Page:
Into Broad Daylight: Understanding the Chemistry of Sunless ‘Tanners’

Share Article

Jennifer Wong, RPA-C with Advanced Dermatology PC, offers safety tips on getting a sunless glow.

Jennifer Wong, RPA-C

The ultraviolet rays that cause a tan – whether from the sun outside or a bulb in a booth – damage skin cells, triggering premature aging and most cases of skin cancer.

“More and more people realize that a ‘healthy’ suntan is anything but,” says Jennifer Wong, a certified registered physician’s assistant specializing in dermatology with Advanced Dermatology PC. “The ultraviolet rays that cause a tan – whether from the sun outside or a bulb in a booth – damage skin cells, triggering premature aging and most cases of skin cancer.”

So how to meet the desire many have to be sun-safe but look sun-kissed? “Sunless ‘tanners’ have filled that gap,” observes Wong.

With an annual market now topping $1 billion globally, sunless tanners got their start by accident: In the 1950s, doctors were using an oral sugar derivative to treat children with glycogen storage disease, a rare disorder that interferes with the body’s ability to break down stored sugars – or glycogen – for energy. During treatment, doctors noticed that skin exposed to the medicine turned tan – the result of a reaction between the medicine’s sugar chemical dihydroxyacetone – or DHA – and surface skin proteins.

With FDA approval in the 1970s, DHA was repurposed and repackaged – and is now widely available as a solution to the vexing problem of how to look tan without the sun.

“Groups like the American Association of Dermatology and the American Cancer Society advise that sunless-tanning products offer a safer option,” Wong points out.

The chemistry behind the combination of DHA and our skin proteins is known as the Maillard reaction. “Researchers are continuing to explore how this reaction affects our skin as it creates a ‘tan,’” observes Wong. “As we learn more, sunless tanner formulas are improving. And so is our ability to help people achieve their desired ‘tan’ in the safest way possible.”

With that in mind, Wong offers the following suggestions.

6 Tips to Maximize Sunless ‘Tan’ Safety

1. Add in antioxidants: “The Maillard reaction,” Wong explains, “can create free radicals. In chemistry terms, these are molecules with unpaired electrons that are looking for partners. People should look for formulas that include antioxidants to help neutralize those free radicals and stabilize our skin cells.”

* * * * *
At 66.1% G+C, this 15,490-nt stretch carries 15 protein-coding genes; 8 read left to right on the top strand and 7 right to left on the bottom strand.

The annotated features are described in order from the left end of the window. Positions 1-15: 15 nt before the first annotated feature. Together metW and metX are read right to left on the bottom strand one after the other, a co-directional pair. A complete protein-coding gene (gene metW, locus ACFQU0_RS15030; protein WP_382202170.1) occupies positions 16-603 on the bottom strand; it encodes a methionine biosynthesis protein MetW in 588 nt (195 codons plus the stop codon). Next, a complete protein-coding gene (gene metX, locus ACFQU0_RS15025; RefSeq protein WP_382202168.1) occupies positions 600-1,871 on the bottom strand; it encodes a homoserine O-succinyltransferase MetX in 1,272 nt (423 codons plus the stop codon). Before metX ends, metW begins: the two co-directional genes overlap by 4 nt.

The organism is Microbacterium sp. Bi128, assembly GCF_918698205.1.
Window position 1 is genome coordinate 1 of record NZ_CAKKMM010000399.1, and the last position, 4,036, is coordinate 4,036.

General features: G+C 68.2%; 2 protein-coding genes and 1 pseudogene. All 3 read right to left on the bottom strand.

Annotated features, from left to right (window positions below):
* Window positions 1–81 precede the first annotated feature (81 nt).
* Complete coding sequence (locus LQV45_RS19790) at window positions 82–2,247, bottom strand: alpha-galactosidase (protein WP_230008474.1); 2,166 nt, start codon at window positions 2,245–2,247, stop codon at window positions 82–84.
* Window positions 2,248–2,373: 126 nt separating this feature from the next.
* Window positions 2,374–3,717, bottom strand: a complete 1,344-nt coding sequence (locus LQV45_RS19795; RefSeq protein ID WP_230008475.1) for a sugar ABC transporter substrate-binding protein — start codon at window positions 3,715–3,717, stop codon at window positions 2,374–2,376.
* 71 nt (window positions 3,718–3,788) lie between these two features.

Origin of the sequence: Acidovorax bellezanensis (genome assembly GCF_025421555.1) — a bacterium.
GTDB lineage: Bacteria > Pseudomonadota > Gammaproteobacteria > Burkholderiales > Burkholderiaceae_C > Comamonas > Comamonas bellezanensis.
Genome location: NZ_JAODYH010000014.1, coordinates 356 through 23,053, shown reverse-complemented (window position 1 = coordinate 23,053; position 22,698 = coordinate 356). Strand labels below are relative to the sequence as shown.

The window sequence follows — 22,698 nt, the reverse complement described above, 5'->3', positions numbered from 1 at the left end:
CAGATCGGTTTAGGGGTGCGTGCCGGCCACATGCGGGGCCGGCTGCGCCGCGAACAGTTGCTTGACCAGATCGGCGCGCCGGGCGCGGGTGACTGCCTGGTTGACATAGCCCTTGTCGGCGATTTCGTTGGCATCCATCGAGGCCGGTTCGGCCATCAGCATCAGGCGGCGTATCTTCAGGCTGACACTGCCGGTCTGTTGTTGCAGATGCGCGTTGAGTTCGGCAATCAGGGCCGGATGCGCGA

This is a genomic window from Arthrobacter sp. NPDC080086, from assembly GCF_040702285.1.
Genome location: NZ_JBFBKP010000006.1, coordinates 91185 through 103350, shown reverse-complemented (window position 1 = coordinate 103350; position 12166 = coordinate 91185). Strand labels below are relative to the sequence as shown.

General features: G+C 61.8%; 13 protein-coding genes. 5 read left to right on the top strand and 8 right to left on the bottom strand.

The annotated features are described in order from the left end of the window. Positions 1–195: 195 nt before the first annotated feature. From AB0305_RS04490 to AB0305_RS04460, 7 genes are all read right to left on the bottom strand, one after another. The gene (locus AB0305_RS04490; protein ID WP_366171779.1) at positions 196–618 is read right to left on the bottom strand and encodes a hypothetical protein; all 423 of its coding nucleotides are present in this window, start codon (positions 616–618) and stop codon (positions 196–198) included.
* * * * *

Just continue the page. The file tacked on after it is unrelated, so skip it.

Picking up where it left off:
2. Get your glow in the dark: “The free radicals from sunless tanning are actually activated by exposure to the sun,” notes Wong. “For that reason, it makes sense to apply sunless tanners in the evening. Optimally, waiting 24 hours for any sun exposure can minimize the action of free radicals.”

3. Stay away from the spray: “The FDA has made very clear that approval of DHA is specific to lotions and creams,” emphasizes Wong. “The safety of spray-on tans is still TBD because of concerns about inhaling droplets, as well as exposing sensitive areas: our eyes, lips, and mucous membranes. Those who still want spray-on should request eye and mouth protection, nose filters, and disposable underwear.”

4. Check the other ingredients: “For example, formulas may include preservatives that some may be sensitive or allergic to,” says Wong. “Just like with foods, it’s important to consider the full list of additives.”

5. Don’t pop any ‘tan’ pills: “The FDA has not approved any sunless tanning supplements, such as those with canthaxanthin,” emphasizes Wong. “These may cause vision and organ damage.”

6. Let up before a skin check-up – or surgery: “Sunless tanners cause skin-pigment changes,” notes Wong, “so people should consider taking a break before a skin evaluation so that the specialist can observe the patient’s skin in its natural state. Likewise, before any surgery, as sunless tanners may interact with materials such as adhesives and antiseptics.”

“Of course,” concludes Wong, “we also need to be vigilant about sun protection: using sunscreen and protective clothes and seeking shade. These steps are essential to really have a sunless ‘tan.’”

Bio: Jennifer M. Wong, RPA-C Physician Assistant. Ms. Wong has comprehensive experience in medical and cosmetic dermatology for all ages.

Advanced Dermatology P.C. and the Center for Laser and Cosmetic Surgery (New York & New Jersey) is one of the leading dermatology centers in the nation, offering highly experienced physicians in the fields of cosmetic and laser dermatology as well as plastic surgery and state-of-the-art medical technologies. http://www.advanceddermatologypc.com

Share article on social media or email:

View article via:

Pdf Print

Contact Author

Melissa Chefec
MCPR, LLC
2039686625
Email >
Visit website